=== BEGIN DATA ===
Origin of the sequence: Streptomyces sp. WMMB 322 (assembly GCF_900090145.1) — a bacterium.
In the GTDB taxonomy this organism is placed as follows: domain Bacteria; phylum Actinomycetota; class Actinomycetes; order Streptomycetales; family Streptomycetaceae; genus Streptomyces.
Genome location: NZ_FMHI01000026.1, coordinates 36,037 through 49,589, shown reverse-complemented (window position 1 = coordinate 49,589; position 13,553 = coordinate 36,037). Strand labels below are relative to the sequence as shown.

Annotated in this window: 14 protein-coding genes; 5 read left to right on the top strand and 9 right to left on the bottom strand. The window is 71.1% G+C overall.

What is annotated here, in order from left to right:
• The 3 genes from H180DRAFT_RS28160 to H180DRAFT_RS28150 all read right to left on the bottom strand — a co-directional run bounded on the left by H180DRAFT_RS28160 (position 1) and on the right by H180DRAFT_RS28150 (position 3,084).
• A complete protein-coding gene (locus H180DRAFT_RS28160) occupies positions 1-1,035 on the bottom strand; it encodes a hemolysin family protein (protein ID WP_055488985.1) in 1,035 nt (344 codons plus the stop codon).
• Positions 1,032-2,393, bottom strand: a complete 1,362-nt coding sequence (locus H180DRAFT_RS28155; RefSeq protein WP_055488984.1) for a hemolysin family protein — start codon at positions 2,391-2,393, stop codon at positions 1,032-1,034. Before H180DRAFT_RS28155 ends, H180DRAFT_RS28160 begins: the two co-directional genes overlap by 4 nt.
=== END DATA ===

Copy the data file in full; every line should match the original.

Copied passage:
Origin of the sequence: Streptomyces sp. WMMB 322 (assembly GCF_900090145.1) — a bacterium.
In the GTDB taxonomy this organism is placed as follows: domain Bacteria; phylum Actinomycetota; class Actinomycetes; order Streptomycetales; family Streptomycetaceae; genus Streptomyces.
Genome location: NZ_FMHI01000026.1, coordinates 36,037 through 49,589, shown reverse-complemented (window position 1 = coordinate 49,589; position 13,553 = coordinate 36,037). Strand labels below are relative to the sequence as shown.

Annotated in this window: 14 protein-coding genes; 5 read left to right on the top strand and 9 right to left on the bottom strand. The window is 71.1% G+C overall.

What is annotated here, in order from left to right:
• The 3 genes from H180DRAFT_RS28160 to H180DRAFT_RS28150 all read right to left on the bottom strand — a co-directional run bounded on the left by H180DRAFT_RS28160 (position 1) and on the right by H180DRAFT_RS28150 (position 3,084).
• A complete protein-coding gene (locus H180DRAFT_RS28160) occupies positions 1-1,035 on the bottom strand; it encodes a hemolysin family protein (protein ID WP_055488985.1) in 1,035 nt (344 codons plus the stop codon).
• Positions 1,032-2,393, bottom strand: a complete 1,362-nt coding sequence (locus H180DRAFT_RS28155; RefSeq protein WP_055488984.1) for a hemolysin family protein — start codon at positions 2,391-2,393, stop codon at positions 1,032-1,034. Before H180DRAFT_RS28155 ends, H180DRAFT_RS28160 begins: the two co-directional genes overlap by 4 nt.